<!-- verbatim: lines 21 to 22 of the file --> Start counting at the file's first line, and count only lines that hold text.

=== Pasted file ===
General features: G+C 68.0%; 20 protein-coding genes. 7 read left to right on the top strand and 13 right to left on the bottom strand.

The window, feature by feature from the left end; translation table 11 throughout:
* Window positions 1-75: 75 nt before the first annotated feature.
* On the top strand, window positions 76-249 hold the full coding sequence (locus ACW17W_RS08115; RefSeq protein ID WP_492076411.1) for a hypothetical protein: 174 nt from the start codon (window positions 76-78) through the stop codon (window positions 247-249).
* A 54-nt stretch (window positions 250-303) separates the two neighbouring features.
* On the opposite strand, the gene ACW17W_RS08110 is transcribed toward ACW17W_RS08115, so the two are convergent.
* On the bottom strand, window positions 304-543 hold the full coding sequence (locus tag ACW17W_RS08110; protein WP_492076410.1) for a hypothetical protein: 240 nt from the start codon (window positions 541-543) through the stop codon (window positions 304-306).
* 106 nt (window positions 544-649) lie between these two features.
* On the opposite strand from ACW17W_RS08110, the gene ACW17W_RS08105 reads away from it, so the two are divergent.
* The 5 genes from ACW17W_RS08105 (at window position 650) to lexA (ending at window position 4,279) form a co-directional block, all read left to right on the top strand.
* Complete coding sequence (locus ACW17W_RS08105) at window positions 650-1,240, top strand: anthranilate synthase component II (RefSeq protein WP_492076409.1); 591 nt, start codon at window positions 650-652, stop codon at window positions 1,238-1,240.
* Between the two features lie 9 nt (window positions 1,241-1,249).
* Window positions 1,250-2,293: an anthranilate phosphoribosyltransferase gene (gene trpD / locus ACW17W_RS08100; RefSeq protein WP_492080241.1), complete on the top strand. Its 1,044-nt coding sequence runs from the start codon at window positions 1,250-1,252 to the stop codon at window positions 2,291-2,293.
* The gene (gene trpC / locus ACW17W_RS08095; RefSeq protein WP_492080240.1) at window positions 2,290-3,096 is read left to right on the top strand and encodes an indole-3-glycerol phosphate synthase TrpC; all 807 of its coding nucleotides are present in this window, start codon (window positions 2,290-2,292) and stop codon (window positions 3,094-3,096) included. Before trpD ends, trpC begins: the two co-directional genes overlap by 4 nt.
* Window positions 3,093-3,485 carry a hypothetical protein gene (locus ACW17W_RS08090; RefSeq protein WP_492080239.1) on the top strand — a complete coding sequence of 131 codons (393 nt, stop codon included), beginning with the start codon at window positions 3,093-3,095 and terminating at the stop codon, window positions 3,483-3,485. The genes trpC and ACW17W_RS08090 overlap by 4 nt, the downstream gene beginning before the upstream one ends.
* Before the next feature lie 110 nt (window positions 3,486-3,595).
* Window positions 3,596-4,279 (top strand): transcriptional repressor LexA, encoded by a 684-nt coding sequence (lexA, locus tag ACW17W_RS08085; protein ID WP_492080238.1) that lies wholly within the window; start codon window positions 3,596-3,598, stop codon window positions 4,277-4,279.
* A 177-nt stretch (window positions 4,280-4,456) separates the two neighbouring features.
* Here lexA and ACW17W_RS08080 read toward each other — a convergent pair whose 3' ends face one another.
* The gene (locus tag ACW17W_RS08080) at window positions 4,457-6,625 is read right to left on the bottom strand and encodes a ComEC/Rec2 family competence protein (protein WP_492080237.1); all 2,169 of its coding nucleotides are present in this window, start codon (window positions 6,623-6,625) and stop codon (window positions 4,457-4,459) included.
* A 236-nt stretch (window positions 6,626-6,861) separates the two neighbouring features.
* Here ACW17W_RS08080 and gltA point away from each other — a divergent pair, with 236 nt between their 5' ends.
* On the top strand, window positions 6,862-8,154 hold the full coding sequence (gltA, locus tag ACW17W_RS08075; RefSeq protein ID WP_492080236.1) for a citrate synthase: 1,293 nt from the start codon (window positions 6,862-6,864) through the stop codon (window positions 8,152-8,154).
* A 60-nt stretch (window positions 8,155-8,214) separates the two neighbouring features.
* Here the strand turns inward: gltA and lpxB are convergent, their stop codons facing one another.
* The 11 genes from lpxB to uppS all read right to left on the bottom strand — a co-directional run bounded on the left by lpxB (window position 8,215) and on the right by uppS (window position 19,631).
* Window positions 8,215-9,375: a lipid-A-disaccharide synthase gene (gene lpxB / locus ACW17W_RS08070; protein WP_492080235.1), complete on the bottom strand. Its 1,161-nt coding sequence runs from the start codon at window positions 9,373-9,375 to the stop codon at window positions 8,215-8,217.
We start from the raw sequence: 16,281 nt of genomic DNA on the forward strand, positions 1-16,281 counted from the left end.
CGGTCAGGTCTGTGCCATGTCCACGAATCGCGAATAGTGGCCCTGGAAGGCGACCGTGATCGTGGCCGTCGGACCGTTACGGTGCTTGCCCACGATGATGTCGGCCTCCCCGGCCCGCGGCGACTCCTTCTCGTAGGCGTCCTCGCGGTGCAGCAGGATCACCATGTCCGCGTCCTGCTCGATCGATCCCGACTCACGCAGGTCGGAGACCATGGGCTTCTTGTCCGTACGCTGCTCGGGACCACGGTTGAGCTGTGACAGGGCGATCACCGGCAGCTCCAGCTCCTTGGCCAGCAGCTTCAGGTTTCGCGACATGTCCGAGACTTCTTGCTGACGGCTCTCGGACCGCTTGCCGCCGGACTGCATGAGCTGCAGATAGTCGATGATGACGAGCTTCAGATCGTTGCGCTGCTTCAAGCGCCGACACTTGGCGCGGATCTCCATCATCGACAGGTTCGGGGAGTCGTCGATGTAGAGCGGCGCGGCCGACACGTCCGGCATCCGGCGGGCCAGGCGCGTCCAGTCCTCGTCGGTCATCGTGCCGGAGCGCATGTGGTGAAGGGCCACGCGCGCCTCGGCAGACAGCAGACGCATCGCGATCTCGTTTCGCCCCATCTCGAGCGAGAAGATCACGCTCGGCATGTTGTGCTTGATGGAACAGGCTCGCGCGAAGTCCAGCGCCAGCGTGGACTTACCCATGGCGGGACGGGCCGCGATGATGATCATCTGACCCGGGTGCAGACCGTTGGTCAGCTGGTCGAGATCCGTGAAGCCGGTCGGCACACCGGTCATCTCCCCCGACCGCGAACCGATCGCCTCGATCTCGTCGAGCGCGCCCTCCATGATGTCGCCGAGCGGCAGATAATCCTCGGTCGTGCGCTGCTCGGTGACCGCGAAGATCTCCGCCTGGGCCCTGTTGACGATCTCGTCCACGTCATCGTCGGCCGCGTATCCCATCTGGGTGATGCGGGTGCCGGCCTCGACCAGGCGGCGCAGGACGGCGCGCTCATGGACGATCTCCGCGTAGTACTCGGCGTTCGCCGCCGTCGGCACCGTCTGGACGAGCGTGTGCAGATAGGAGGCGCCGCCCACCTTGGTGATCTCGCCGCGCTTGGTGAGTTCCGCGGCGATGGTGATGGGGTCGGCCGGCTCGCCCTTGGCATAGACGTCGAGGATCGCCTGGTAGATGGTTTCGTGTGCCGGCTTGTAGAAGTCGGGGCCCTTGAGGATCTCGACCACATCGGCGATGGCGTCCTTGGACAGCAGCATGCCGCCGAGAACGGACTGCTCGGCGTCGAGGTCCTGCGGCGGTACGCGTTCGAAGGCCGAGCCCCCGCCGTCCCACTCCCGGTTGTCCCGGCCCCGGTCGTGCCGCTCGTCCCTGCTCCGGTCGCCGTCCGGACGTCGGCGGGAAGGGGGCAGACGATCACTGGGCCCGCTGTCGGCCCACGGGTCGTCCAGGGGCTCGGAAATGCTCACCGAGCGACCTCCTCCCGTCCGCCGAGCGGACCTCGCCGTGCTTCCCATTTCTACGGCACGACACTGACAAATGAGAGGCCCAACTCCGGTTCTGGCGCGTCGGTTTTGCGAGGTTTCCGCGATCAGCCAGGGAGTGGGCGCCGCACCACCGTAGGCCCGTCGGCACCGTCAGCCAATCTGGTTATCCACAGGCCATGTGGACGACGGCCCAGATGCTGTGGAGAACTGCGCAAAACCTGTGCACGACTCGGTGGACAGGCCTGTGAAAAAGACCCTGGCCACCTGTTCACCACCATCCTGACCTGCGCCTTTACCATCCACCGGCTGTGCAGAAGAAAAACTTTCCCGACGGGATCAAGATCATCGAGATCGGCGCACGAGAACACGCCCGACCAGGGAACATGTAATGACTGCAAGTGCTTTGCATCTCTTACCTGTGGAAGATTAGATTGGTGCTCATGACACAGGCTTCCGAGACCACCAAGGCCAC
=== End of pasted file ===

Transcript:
* A 236-nt stretch (window positions 6,626-6,861) separates the two neighbouring features.
* Here ACW17W_RS08080 and gltA point away from each other — a divergent pair, with 236 nt between their 5' ends.